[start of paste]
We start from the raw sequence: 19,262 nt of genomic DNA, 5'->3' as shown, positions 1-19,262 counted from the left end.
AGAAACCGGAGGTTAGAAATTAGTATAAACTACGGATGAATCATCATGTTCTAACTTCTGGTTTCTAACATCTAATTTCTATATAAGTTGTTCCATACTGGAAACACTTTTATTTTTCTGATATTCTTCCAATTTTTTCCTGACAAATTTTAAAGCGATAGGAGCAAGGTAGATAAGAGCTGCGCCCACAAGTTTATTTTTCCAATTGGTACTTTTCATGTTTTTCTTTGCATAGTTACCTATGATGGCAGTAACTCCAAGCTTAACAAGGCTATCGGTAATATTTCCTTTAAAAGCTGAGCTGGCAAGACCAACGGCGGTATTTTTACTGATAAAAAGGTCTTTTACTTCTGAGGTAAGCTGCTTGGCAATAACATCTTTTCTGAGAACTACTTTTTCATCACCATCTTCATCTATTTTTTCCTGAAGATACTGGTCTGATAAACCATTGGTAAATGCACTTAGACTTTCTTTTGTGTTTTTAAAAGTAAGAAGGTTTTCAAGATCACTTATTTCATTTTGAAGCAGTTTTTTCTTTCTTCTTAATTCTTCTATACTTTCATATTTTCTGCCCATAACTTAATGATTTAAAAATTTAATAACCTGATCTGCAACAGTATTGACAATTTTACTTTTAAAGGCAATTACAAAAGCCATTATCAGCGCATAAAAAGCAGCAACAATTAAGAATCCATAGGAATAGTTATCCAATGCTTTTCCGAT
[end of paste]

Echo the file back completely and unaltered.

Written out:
We start from the raw sequence: 19,262 nt of genomic DNA, 5'->3' as shown, positions 1-19,262 counted from the left end.
AGAAACCGGAGGTTAGAAATTAGTATAAACTACGGATGAATCATCATGTTCTAACTTCTGGTTTCTAACATCTAATTTCTATATAAGTTGTTCCATACTGGAAACACTTTTATTTTTCTGATATTCTTCCAATTTTTTCCTGACAAATTTTAAAGCGATAGGAGCAAGGTAGATAAGAGCTGCGCCCACAAGTTTATTTTTCCAATTGGTACTTTTCATGTTTTTCTTTGCATAGTTACCTATGATGGCAGTAACTCCAAGCTTAACAAGGCTATCGGTAATATTTCCTTTAAAAGCTGAGCTGGCAAGACCAACGGCGGTATTTTTACTGATAAAAAGGTCTTTTACTTCTGAGGTAAGCTGCTTGGCAATAACATCTTTTCTGAGAACTACTTTTTCATCACCATCTTCATCTATTTTTTCCTGAAGATACTGGTCTGATAAACCATTGGTAAATGCACTTAGACTTTCTTTTGTGTTTTTAAAAGTAAGAAGGTTTTCAAGATCACTTATTTCATTTTGAAGCAGTTTTTTCTTTCTTCTTAATTCTTCTATACTTTCATATTTTCTGCCCATAACTTAATGATTTAAAAATTTAATAACCTGATCTGCAACAGTATTGACAATTTTACTTTTAAAGGCAATTACAAAAGCCATTATCAGCGCATAAAAAGCAGCAACAATTAAGAATCCATAGGAATAGTTATCCAATGCTTTTCCGAT